Kerala’s first woman chef blazed a trail but had to fight to get there

Latha K. was seven when she saw her neighbour’s brother in chef’s uniform and decided that she too would become a chef. She was nine when she cooked her first meal. Her mother had taken ill while making lunch, so Latha stepped in, cleaning the fish and grinding masala the way she had seen her mother do.

The result was a hit. “I can still hear my father’s words in my ears: ‘This is so delicious.’ That was enough encouragement,” says Latha.

From that promising start, Latha went on to become Kerala’s first female chef, blazing the path for others to follow. Today, chef de cuisine at Malabar Café, one of the restaurants of The Grand Hyatt Bolgatty in Kochi, the petite chef with the trademark sandalwood paste on her forehead, says she has had to fight to get here, but has never lacked inspiration.

Childhood flavours

Latha’s paternal grandmother was a temple cook in Samoothiri Kovilakam. Her other grandmother was a farmer, and a patron of organic cooking. “I grew up watching my mother and grandmothers cook delicious meals, not just with fresh ingredients, but with love,” recalls Latha, who today strictly adheres to the principle that ‘if you are not in a good mood, don’t cook.’

At the start of her career though, Latha’s mood was often bad. The Food Craft Institute in Kozhikode was reluctant to take her on as a student because of her gender.

But she and her family were relentless and she finally became the first female student at the institute.

As part of the one-year course, Latha was required to do an internship in a hotel. While her classmates, 27 boys, were able to secure spots, she couldn’t. “No hotel in Calicut was willing to take me as an intern,” says Latha. ‘“This is not a job for women. We don’t take women,’ they would say.”

Latha refused to give up. She contacted a friend in Chennai, stayed with her for the next few months, and completed an internship at a three-star hotel called Royal Mirage. “After that, there was no turning back,” smiles Latha.

She returned to Calicut and started a catering business and a small restaurant called Kairali. It ran successfully for three years before Latha moved on. She began as a chef at Saj Lucia in Trivandrum and later at Saj Earth Resort in Kochi.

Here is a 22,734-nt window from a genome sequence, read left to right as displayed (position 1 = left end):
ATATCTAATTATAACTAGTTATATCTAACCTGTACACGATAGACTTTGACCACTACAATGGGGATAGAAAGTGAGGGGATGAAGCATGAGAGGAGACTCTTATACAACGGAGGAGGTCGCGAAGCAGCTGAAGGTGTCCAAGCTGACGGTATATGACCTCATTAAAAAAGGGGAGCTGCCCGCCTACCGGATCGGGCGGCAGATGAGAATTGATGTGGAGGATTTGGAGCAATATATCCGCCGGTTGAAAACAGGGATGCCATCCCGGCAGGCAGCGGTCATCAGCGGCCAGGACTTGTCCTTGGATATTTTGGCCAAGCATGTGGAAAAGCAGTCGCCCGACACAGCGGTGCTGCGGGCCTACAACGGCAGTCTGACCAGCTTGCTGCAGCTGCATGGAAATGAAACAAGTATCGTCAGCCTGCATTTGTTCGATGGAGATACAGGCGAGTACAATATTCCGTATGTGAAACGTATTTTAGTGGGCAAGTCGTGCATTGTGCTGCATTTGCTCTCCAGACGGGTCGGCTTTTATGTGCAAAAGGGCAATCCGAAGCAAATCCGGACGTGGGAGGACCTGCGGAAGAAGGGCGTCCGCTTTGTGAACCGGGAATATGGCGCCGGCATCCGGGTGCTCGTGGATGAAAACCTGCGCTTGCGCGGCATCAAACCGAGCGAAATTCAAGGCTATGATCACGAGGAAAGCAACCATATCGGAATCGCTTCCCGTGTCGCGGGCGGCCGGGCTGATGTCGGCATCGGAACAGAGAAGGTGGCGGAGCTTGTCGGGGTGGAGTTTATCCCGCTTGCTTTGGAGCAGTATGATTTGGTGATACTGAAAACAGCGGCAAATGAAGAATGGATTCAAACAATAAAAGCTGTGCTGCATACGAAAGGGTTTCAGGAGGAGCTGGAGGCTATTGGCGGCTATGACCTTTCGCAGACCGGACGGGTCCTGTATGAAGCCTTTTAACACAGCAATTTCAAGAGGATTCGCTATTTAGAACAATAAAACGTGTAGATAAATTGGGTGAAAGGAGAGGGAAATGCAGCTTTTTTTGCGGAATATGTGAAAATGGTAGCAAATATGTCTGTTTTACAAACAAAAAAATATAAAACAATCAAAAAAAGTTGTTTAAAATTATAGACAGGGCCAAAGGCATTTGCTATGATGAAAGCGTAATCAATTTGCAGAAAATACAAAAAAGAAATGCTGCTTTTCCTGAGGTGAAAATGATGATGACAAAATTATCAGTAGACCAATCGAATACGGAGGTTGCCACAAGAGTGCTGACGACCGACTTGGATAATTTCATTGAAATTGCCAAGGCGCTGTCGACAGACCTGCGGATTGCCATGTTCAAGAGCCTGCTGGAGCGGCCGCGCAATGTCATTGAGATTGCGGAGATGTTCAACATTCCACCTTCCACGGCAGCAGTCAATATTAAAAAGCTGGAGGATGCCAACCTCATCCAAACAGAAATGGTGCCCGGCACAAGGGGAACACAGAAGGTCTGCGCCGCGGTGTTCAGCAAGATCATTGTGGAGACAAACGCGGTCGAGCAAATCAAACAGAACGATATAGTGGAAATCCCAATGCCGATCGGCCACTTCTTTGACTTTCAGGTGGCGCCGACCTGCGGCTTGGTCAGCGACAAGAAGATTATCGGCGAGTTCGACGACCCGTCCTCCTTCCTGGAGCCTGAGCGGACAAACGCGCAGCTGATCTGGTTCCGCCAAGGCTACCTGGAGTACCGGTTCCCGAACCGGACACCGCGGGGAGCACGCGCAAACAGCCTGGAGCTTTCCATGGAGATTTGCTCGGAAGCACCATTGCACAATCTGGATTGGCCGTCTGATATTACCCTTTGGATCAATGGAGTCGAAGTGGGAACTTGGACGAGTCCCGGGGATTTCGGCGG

Against the grain

By 2005, women were slowly coming into hotel jobs, into housekeeping, front office and sales. Around this time, the Saj Group brought in a group of female chefs from Thailand to start a restaurant called Sukho Thai in Kochi. Latha trained under them for a year, and when they left, she became the Speciality Chef there.

After that, she moved ahead in leaps and bounds, learning new cuisines along the way. She worked in the Middle East for two years where she mastered Arabic cuisine. She spent a year in Wayanad to learn about tribal foodand cultures. “Unlike people in the city, tribals eat healthy. They begin their day with a herbal soup, which has cooked all through the night. They never roast anything directly on a fire, since they believe it is poisonous, they wrap it first in leaves or bark. They balance their meats with roots, vegetables and herbs. There’s so much we can learn from them,” Latha says.

Healthy and authentic

Latha’s interest in traditional food cultures continues. She makes it a point to read at least one page a day about food cultures. “No matter how tired I am, I don’t skip my reading. And I also write one new recipe a day,” she says.

Latha has more than 3,000 original recipes in her repository: she has given around 350 recipes of her own, based on her grandmother’s recipes written on palm leaves, to The Grand Hyatt. “I love interpreting traditional recipes without losing the original essence.”

This has resulted in dishes like Kappadu Curry (inspired by the fisherman’s offerings to the ocean) on Malabar Café’s menu.

Being true to one’s roots, in both ingredients and processes, has been the cornerstone of Latha’s culinary life. She insists on freshly ground masala, without additives and food colours. “The processes might be tedious, but it’s healthy and authentic.”

Often, her customers ask for dishes that are not on the menu. Like the US-based writer visiting Kerala after many years and wanting kanji and payar (porridge and green gram). The poor man’s dish wasn’t on the five-star menu, but Latha whisked it up in 20 minutes. “It made me very happy.”

Things have changed rapidly, and today, there are many female chefs in Kerala. In fact, Latha’s kitchen at Malabar Café has four women chefs, earning the team the moniker ‘Spice Girls’.

The writer is a solo traveller, photographer, and artist.

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